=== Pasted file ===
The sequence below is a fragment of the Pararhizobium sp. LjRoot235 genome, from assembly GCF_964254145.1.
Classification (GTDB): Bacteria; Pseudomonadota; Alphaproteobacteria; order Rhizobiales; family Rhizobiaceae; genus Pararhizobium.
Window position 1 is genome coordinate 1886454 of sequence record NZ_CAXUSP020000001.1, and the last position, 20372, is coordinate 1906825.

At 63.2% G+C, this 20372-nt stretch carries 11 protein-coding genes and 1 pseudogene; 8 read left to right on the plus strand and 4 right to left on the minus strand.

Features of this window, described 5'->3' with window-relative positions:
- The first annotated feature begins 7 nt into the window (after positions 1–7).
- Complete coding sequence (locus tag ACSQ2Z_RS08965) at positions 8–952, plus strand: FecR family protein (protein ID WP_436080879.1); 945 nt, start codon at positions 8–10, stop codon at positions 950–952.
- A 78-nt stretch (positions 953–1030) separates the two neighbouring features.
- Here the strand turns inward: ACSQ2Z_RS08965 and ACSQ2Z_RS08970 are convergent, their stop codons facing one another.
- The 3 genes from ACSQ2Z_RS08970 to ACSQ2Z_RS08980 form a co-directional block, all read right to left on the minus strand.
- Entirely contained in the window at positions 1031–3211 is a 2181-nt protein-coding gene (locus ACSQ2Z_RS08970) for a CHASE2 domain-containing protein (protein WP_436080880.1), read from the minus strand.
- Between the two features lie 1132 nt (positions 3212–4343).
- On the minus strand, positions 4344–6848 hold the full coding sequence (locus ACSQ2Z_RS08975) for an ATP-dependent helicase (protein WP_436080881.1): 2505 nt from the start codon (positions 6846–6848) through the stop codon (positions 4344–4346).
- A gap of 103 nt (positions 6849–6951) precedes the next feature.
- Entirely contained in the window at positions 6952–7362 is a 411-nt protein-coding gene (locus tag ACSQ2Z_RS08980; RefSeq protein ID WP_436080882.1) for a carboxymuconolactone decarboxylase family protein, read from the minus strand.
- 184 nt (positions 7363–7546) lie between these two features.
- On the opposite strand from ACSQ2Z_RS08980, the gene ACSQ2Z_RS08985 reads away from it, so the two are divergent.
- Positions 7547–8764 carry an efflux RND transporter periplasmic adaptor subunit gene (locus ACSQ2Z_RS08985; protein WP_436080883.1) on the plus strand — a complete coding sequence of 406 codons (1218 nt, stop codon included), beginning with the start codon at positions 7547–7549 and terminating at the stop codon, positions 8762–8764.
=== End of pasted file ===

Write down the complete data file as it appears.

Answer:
The sequence below is a fragment of the Pararhizobium sp. LjRoot235 genome, from assembly GCF_964254145.1.
Classification (GTDB): Bacteria; Pseudomonadota; Alphaproteobacteria; order Rhizobiales; family Rhizobiaceae; genus Pararhizobium.
Window position 1 is genome coordinate 1886454 of sequence record NZ_CAXUSP020000001.1, and the last position, 20372, is coordinate 1906825.

At 63.2% G+C, this 20372-nt stretch carries 11 protein-coding genes and 1 pseudogene; 8 read left to right on the plus strand and 4 right to left on the minus strand.

Features of this window, described 5'->3' with window-relative positions:
- The first annotated feature begins 7 nt into the window (after positions 1–7).
- Complete coding sequence (locus tag ACSQ2Z_RS08965) at positions 8–952, plus strand: FecR family protein (protein ID WP_436080879.1); 945 nt, start codon at positions 8–10, stop codon at positions 950–952.
- A 78-nt stretch (positions 953–1030) separates the two neighbouring features.
- Here the strand turns inward: ACSQ2Z_RS08965 and ACSQ2Z_RS08970 are convergent, their stop codons facing one another.
- The 3 genes from ACSQ2Z_RS08970 to ACSQ2Z_RS08980 form a co-directional block, all read right to left on the minus strand.
- Entirely contained in the window at positions 1031–3211 is a 2181-nt protein-coding gene (locus ACSQ2Z_RS08970) for a CHASE2 domain-containing protein (protein WP_436080880.1), read from the minus strand.
- Between the two features lie 1132 nt (positions 3212–4343).
- On the minus strand, positions 4344–6848 hold the full coding sequence (locus ACSQ2Z_RS08975) for an ATP-dependent helicase (protein WP_436080881.1): 2505 nt from the start codon (positions 6846–6848) through the stop codon (positions 4344–4346).
- A gap of 103 nt (positions 6849–6951) precedes the next feature.
- Entirely contained in the window at positions 6952–7362 is a 411-nt protein-coding gene (locus tag ACSQ2Z_RS08980; RefSeq protein ID WP_436080882.1) for a carboxymuconolactone decarboxylase family protein, read from the minus strand.
- 184 nt (positions 7363–7546) lie between these two features.
- On the opposite strand from ACSQ2Z_RS08980, the gene ACSQ2Z_RS08985 reads away from it, so the two are divergent.
- Positions 7547–8764 carry an efflux RND transporter periplasmic adaptor subunit gene (locus ACSQ2Z_RS08985; protein WP_436080883.1) on the plus strand — a complete coding sequence of 406 codons (1218 nt, stop codon included), beginning with the start codon at positions 7547–7549 and terminating at the stop codon, positions 8762–8764.